Baroness Sayeeda Warsi, the United Kingdom's first-ever Minister of Faith and also its first Muslim cabinet member, has demanded a greater international response to the religious persecution of Middle East Christians, specifically those in war-torn Syria. Warsi called religion-based segregation, discrimination and violence "the biggest challenge we face in this young century."
"Across the world, people are being singled out and hounded out simply for the faith they follow or the beliefs they hold," said Warsi, adding that various faiths "are falling victim to the new sectarianism that is breaking out across continents."
However, the U.K. politician, who also serves as Senior Minister of State at the Foreign and Commonwealth Office, went on to highlight Christianity, "a religion which is suffering particularly in the wake of changes to the Middle East." more >>
WASHINGTON – More Christians were killed in Northern Nigeria last year than in the rest of the world combined, according to the head of a human rights organization.
Ann Buwalda, executive director of the Jubilee Campaign, told The Christian Post on Thursday that an estimated 1,200 Christians were killed for their faith in Northern Nigeria.
"We documented 1,200 Nigerian Christians in the North of Nigeria who were killed, some by Boko Haram, some by Fulani herdsmen. These two types of attacks are persistent within several of the Northern Nigerian states," said Buwalda, who participated on a panel on Christian persecution in Nigeria. more >>
Human rights groups are calling China's election to the United Nations' Human Rights Council a "travesty," pointing out the country's very troublesome record on the issue.
"The Chinese government does not promote or protect human rights, even of its own citizens. To the contrary, the Chinese Communist Party is a brutal, totalitarian regime - one of the greatest human rights violators in the world. How can it then be a watchdog over human rights in other nations?" asked Reggie Littlejohn, president of Women's Rights Without Frontiers, in a statement.
"This is like the proverbial fox guarding the chicken coup or the wolf guarding the sheep. Rather, China will likely turn a blind eye to serious human rights abuses in other nations, to discourage other nations from challenging it on its own abysmal human rights record. China has no business on the U.N. Human Rights Council. Its presence damages the credibility of the Council," Littlejohn added, whose group raises awareness and fights against sexual slavery and forced abortion in China. more >>
North Korea has reportedly executed 80 prisoners across several cities, some for offenses like possessing a Bible, with a human rights group calling the executions a sign that the regime of Kim Jong-un is increasingly fearful of its own people.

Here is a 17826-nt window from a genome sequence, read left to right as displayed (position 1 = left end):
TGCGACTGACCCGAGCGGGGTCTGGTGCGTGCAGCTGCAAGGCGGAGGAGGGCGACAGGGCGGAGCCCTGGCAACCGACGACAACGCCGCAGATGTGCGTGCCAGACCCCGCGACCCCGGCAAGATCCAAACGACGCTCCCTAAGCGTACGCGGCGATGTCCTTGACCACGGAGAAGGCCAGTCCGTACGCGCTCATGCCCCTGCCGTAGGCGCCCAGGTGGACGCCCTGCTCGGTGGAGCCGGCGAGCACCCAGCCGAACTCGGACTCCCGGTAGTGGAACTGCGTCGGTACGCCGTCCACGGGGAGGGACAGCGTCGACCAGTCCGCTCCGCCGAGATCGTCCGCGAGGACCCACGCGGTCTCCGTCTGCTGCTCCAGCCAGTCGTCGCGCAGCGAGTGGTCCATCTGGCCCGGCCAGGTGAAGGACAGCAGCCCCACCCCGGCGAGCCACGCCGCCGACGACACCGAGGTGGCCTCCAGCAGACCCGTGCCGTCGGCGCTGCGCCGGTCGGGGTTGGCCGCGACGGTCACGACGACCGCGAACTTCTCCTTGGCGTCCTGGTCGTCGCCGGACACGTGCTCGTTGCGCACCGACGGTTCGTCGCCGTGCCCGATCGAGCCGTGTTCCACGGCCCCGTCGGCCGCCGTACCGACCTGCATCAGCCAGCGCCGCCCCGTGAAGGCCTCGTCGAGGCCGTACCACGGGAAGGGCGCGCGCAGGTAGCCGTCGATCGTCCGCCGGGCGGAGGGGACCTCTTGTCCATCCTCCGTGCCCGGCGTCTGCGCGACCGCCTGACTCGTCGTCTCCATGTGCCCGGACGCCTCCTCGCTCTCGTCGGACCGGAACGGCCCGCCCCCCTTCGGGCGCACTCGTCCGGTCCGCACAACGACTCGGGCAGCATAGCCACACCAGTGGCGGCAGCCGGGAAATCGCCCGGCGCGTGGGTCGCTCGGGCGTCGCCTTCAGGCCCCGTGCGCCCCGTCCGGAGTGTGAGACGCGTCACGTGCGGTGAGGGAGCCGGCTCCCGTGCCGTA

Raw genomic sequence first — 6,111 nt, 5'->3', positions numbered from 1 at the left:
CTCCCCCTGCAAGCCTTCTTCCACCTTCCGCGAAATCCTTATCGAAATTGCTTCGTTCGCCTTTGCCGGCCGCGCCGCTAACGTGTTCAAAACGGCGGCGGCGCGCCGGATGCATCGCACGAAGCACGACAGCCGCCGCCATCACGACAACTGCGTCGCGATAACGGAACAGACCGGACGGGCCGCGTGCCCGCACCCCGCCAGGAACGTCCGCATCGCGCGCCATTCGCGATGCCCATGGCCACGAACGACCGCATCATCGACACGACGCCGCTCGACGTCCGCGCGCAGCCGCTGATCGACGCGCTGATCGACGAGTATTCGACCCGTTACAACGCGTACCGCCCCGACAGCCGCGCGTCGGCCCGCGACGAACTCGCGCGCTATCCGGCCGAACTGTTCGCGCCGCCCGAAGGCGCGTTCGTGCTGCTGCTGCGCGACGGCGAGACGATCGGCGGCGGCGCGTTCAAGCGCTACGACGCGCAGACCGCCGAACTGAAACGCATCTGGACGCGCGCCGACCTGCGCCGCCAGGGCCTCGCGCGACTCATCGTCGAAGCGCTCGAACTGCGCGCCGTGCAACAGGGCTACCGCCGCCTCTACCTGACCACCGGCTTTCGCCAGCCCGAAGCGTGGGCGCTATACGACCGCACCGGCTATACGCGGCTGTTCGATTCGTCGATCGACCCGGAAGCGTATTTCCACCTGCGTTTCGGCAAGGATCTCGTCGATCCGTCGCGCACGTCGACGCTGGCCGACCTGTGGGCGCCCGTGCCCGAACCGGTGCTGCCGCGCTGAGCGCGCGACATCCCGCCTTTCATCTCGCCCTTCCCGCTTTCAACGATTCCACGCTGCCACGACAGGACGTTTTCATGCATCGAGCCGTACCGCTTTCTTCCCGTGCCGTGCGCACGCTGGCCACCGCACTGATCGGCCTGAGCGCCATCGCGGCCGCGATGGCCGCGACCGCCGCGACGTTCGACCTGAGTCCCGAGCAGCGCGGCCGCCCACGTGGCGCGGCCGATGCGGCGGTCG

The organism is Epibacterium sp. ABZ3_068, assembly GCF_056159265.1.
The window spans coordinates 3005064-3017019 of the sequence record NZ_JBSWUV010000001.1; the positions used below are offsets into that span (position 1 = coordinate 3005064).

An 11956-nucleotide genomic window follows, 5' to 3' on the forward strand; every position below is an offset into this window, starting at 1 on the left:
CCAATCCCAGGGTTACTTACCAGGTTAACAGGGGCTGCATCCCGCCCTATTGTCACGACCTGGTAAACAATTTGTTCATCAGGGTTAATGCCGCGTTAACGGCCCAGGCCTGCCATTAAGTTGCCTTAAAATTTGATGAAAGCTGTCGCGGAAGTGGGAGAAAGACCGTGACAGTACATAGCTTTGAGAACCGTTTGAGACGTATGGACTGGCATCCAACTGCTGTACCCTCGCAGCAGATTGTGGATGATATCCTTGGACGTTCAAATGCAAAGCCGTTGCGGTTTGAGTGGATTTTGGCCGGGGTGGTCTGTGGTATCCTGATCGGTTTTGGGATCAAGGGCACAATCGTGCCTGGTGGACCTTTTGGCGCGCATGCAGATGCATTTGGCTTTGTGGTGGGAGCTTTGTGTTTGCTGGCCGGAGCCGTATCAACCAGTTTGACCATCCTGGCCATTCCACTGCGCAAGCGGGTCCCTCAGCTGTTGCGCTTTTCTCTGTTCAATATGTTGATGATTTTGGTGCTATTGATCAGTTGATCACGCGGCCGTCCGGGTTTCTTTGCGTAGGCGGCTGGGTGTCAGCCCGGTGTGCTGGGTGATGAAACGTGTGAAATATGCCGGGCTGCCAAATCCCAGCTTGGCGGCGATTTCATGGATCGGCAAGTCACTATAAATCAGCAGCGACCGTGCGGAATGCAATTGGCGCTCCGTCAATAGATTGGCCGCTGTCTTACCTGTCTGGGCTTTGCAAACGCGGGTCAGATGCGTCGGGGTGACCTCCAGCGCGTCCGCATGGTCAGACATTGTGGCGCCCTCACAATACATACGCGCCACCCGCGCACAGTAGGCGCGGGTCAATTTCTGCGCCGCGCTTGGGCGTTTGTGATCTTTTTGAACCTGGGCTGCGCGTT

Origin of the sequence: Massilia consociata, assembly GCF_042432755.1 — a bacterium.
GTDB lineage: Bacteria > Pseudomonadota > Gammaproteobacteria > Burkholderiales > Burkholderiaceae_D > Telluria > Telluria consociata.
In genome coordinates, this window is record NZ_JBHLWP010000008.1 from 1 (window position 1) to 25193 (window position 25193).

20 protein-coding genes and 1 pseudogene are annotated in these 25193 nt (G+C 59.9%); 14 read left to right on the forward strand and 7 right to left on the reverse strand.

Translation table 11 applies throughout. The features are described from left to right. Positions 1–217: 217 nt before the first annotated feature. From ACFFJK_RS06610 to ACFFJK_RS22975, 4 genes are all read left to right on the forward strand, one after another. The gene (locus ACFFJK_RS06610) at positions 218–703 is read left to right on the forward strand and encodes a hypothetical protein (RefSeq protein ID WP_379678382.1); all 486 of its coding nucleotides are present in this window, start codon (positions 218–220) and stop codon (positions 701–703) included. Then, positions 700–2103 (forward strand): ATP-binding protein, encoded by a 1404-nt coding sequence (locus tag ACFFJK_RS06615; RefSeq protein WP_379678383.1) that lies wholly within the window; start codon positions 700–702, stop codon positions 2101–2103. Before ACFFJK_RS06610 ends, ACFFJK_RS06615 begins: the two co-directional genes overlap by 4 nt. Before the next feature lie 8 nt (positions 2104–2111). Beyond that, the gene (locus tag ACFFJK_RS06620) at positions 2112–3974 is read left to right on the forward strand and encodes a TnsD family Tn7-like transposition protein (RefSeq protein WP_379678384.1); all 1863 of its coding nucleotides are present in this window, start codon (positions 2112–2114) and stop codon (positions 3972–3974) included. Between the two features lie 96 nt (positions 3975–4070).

"These executions are a reflection of two things at work: First, unlike his father, Kim Jong-Il, Kim Jong Eun has had to work aggressively to consolidate power once his father died. Remember that Kim Il Song had prepared for the transition to his son, Kim Jong-il and he was already in major leadership roles when Kim Il Song died," Suzanne Scholte, president of human rights group Defense Forum Foundation, said in an email to The Christian Post on Tuesday.
"Second, this is a reflection of a regime that is increasingly fearful of its own people and has to send a powerful, brutal message by doing high profile public executions. We have certainly seen these public executions used in the past by Kim Jong Il." more >>
Hundreds of attendees of the World Council of Churches' Tenth Assembly participated in a "pilgrimage of peace" taken in the 60th year since the armistice that ended the combat phase of the Korean War was signed.
An estimated 800 WCC participants joined the peace pilgrimage on Saturday, calling for the unification of the Korean Peninsula after generations of tensions between the North and South.
Former Ku Klux Klansman and Baptist preacher Edgar Ray Killen lost his appeal to the Supreme Court, who upheld the guilty verdict for the three murders of civil rights workers. Killen was convicted of manslaughter in 2005 and sentenced to 60 years in a Mississippi prison, where he will likely spend the rest of his life, given that he is currently 88 years old.
"We, as a family, are very pleased with that rejection and we were rather surprised that the appeal was even being considered," Rev. Julia Chaney Moss, the sister of one of the victims, told CBS News. "I wish the best for Mr. Killen and his family, whatever that can be."
Killen allegedly killed Michael Schwerner, James Chaney, and Andrew Goodman in 1964. The three men, in Mississippi as part of the civil rights movement, disappeared on June 21, 1965 and were later found dead and buried on a nearby farm. Killen was charged with the murders and found guilty of manslaughter; the story led to the famous movie, "Mississippi Burning," which was based on Killen's trial. more >>